Photography

       


Brian Douglas BORNHOLD

December 13, 1945 ~ June 3, 2018 (age 72)

Brian Douglas Bornhold

With sadness we announce the passing of Brian Douglas Bornhold, age 72. Brian died peacefully at home with his partner Colleen Hawkey in Ladysmith BC on June 3rd 2018. He is survived by his daughter Beth Pechter (Dave) and son David (Nicola) their mother Penelope Catton, grandchildren Benjamin, Elliot, and Owen; his sister Linda Klym, niece Cheryl Edwards (Dale) and Sonja (Stutzke) Bornhold.

Brian Bornhold, B.Sc., M.A., Ph.D., ndc, P.Geo. was born in Kitchener, Ontario to Donald and Margaret Bornhold. His youth, with his sister Linda (Klym), was spent in Sherbrooke, Québec, Kirkland Lake and North York, Ontario before he left for the University of Waterloo where he became the first graduate in Earth Sciences in 1967. He acquired a Master’s degree in Geology from Duke University and a Ph.D. in 1973 from Massachusetts Institute of Technology and Woods Hole Oceanographic Institution.  

His first position was at the University of Toronto with the recognized Canadian geophysicist Dr. J. Tuzo Wilson before joining the Geological Survey of Canada in 1975. He spent a sabbatical year (1982-1983) at the Université de Perpignan, France working with a specialist on marine minerals. In 1990-1991 he was selected to attend the National Defence College (ndc) of Canada’s course on Canadian public policy with 43 other Canadian and international participants. In 1992-93, he became Director of the Canadian Global Change Program at the Royal Society of Canada in Ottawa. He returned to the Geological Survey of Canada until 1998.

After leaving the Geological Survey, he became business partner for 15 years with Dr. John Harper at Coastal and Ocean Resources Inc. He worked on a wide range of marine environmental and engineering projects. In 2004 Brian became co-chief scientist of the NEPTUNE Canada project, an innovative, deep-sea research initiative led by Dr. Chris Barnes. In 2012 he semi-retired but retained a professional involvement as a consultant in several large BC coastal projects. He continued to work with his colleagues Drs. Isaak Fain, Alexander Rabinovich and Evgueni Kulikov, as part of a company in which Brian was President, International Tsunami Research Inc., and with a long-time ocean science colleague and co-author of many research books and papers, Dr. Richard E. Thomson. Brian was chief scientist of the Ocean Drilling Project in Saanich Inlet, published approximately 125 scientific papers, three book chapters and edited special issues of scientific journals.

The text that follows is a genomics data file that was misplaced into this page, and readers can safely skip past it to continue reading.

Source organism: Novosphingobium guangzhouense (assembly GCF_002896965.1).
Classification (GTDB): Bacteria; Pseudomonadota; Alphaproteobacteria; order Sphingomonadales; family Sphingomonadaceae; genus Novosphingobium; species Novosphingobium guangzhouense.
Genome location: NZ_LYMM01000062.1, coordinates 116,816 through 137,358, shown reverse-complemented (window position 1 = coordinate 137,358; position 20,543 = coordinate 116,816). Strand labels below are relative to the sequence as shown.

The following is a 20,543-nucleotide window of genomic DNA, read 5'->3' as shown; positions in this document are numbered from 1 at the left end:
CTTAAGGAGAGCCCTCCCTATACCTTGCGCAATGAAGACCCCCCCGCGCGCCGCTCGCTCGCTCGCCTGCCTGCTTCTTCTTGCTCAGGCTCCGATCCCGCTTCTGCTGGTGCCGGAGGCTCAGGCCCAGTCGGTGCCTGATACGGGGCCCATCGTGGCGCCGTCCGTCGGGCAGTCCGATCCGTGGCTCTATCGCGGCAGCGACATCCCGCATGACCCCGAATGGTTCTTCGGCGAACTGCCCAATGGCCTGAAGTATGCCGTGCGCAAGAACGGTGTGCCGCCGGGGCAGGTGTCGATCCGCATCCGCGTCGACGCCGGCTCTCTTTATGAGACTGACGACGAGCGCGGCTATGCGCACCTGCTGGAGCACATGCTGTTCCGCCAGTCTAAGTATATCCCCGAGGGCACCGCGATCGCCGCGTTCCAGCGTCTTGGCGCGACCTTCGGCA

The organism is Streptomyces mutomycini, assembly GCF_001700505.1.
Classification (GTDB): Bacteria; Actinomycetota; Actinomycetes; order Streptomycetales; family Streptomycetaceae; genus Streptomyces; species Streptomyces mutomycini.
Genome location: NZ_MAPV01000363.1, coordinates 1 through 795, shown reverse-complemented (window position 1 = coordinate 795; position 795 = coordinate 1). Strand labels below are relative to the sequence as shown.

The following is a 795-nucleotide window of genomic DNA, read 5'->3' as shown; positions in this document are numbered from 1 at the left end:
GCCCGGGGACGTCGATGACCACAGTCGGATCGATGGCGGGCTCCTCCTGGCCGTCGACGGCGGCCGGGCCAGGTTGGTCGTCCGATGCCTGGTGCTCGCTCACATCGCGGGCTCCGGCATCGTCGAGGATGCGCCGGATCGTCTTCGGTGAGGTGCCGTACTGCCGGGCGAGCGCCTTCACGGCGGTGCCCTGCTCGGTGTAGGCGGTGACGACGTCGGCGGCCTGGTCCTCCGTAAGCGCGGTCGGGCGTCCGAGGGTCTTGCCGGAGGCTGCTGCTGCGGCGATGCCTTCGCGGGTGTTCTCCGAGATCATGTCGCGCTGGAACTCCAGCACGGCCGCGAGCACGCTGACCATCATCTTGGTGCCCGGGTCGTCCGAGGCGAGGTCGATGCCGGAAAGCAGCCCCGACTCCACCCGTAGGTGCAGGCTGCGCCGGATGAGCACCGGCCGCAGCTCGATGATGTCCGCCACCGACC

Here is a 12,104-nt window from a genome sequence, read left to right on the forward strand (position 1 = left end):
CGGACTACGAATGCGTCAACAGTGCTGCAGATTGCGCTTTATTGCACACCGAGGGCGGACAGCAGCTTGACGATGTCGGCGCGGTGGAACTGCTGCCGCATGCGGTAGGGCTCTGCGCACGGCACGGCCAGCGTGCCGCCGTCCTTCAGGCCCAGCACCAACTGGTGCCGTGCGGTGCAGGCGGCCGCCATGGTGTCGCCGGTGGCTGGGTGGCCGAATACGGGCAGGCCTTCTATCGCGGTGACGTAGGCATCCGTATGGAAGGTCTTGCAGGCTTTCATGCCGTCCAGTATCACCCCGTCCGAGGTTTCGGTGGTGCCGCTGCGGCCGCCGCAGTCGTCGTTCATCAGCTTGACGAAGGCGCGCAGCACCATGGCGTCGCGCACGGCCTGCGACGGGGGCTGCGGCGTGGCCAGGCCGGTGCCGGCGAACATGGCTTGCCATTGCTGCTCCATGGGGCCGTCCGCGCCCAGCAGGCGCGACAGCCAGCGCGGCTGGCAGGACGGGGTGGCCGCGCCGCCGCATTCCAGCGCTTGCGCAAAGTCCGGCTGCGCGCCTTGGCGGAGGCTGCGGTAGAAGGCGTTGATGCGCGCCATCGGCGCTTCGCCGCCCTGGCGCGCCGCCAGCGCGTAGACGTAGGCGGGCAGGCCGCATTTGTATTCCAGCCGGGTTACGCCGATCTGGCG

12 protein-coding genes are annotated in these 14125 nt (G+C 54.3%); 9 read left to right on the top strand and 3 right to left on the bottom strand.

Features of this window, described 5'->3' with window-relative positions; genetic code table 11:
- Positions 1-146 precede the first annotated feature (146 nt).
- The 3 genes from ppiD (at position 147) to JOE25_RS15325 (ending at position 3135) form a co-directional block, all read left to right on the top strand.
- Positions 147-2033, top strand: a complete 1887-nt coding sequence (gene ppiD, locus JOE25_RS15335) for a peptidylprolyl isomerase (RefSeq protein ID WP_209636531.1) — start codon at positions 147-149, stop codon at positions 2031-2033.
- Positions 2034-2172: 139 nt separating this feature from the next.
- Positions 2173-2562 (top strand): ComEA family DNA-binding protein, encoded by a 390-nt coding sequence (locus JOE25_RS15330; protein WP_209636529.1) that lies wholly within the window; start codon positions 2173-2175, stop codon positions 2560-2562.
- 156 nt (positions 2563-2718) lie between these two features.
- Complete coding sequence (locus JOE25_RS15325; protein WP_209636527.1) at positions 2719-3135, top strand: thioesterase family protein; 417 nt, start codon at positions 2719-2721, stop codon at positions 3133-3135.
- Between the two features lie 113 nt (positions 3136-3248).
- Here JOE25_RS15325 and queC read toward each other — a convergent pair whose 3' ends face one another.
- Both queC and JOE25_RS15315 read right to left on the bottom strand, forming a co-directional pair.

His non-professional activities included: music, as a trombonist and singer in Big Bands and jazz bands, and as a bass singer; amateur theatre; camping and canoeing; writing; and, international travel.  He wrote a 100-page book, “Early Music in Ladysmith British Columbia  1902-1912”, for the Ladysmith and District Historical Society.

In keeping with Brian’s wishes, there will be no memorial service.

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